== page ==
Glut of Films Hits Hollywood


When Meg Ryan and Antonio Banderas signed up to star in an independently produced comedy-action movie called "My Mom's New Boyfriend," the film's backers figured they had a slam dunk -- a modestly priced film with bankable stars that would surge at the box office.

The producers say the $17 million movie scored well in test screenings in the U.S. this spring and did decent business in Spain, Israel and Russia. But the U.S. distributor, Sony Corp.'s Sony Pictures, quietly sent the movie straight to DVD on June 17. "I believe that three years ago this movie absolutely would have been on screens, if for no other reason than the actors involved," says George Gallo, who wrote and directed the film.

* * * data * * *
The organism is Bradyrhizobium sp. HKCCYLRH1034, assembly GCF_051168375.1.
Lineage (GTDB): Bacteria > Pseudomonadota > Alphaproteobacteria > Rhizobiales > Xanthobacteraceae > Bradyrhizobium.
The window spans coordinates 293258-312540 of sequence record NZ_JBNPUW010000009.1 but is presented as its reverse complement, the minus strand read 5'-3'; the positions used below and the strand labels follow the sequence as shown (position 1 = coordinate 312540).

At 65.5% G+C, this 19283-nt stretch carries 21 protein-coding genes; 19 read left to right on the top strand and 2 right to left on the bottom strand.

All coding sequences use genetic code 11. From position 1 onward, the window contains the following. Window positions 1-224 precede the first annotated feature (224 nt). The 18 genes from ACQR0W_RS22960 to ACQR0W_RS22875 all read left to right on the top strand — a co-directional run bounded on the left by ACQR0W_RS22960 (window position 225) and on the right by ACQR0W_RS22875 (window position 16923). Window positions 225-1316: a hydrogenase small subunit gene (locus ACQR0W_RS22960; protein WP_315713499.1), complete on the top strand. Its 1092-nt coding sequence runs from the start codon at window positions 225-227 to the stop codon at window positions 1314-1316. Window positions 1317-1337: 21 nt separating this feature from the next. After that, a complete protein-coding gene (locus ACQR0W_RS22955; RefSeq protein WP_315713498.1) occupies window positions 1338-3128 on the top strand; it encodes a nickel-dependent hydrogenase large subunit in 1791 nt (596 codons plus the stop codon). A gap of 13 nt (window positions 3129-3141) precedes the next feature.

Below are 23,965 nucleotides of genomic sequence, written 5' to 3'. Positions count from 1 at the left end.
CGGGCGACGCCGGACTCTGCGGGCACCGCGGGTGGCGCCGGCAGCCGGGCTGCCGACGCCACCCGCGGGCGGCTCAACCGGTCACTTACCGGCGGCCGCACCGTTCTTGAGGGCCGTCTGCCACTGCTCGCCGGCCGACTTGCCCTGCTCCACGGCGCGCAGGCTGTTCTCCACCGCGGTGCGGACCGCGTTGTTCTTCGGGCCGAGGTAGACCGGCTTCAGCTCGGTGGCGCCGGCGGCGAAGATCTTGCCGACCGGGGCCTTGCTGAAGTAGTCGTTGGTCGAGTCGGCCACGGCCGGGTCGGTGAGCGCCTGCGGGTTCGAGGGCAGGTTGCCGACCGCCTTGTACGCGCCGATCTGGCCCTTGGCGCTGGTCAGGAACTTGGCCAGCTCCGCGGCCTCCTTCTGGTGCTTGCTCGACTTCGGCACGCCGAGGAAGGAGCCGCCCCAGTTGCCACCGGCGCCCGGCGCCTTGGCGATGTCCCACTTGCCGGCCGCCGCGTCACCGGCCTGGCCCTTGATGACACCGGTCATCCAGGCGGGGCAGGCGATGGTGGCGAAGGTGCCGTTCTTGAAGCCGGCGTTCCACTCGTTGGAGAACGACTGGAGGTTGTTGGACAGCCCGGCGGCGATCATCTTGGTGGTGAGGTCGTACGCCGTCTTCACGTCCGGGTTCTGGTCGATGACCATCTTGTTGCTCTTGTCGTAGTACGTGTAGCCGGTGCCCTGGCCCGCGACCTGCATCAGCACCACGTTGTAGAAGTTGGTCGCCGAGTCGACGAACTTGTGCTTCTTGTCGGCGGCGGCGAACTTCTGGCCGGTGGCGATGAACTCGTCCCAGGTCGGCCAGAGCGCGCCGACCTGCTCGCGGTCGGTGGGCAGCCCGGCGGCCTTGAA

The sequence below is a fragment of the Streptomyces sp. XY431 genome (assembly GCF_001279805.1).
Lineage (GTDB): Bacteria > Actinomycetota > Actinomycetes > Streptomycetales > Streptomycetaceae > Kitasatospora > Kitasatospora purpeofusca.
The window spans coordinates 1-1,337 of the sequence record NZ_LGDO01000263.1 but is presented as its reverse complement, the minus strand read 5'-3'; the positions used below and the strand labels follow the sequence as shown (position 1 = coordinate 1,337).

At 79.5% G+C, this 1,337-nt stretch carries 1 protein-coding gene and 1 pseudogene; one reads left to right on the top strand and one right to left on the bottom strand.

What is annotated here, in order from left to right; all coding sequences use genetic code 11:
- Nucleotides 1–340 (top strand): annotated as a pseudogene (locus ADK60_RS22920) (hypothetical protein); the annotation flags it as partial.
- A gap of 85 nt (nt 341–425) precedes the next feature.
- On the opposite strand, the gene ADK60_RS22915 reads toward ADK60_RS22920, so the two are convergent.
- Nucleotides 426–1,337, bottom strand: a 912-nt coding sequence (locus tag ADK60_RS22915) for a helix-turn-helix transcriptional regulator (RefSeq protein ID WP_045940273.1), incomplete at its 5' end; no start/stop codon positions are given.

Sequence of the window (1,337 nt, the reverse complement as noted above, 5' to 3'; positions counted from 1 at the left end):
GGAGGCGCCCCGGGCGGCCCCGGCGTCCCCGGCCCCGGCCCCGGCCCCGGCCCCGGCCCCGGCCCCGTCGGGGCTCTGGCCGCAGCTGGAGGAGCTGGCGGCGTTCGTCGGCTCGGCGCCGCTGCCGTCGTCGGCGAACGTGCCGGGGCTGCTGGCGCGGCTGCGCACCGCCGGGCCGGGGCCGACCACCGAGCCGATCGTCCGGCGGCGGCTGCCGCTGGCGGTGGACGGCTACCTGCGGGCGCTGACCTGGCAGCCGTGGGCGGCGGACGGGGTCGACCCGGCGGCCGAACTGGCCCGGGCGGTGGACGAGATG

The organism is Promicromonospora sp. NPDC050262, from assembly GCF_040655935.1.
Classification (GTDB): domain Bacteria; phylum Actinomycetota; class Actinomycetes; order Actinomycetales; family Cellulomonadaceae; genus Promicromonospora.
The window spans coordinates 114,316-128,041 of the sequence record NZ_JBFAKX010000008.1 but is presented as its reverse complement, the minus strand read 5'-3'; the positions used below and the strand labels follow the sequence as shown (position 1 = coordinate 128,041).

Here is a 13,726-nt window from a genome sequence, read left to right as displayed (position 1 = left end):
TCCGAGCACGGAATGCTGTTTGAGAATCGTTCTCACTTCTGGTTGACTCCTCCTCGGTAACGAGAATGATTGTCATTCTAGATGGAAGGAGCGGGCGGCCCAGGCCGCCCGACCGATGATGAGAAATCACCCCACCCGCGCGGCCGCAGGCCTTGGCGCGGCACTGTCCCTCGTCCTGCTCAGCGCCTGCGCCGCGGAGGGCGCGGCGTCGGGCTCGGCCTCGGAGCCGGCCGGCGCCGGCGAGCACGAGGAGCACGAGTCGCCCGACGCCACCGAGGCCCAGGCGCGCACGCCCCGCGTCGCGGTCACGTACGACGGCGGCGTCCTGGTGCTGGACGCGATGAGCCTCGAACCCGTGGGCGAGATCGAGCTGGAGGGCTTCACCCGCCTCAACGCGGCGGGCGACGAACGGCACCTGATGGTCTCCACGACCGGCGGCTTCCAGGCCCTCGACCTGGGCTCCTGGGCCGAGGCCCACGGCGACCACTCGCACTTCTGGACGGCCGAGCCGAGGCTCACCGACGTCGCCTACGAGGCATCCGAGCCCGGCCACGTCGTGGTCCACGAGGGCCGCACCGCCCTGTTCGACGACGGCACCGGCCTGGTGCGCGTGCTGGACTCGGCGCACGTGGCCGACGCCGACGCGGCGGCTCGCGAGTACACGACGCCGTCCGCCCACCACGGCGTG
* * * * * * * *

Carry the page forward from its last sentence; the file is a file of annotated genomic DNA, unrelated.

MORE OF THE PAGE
These days, scores of films such as "Boyfriend" are finding there's no room at the multiplex. The reason: Hollywood is flush with roughly $13 billion to $18 billion in financing for movies that poured in over the past few years, according to bankers and producers, vastly expanding the number of pictures getting made. The flood of money is paying for films made by both relative newcomers and veteran film investors and producers.

(Wall Street Journal)


Film Business, Hollywood

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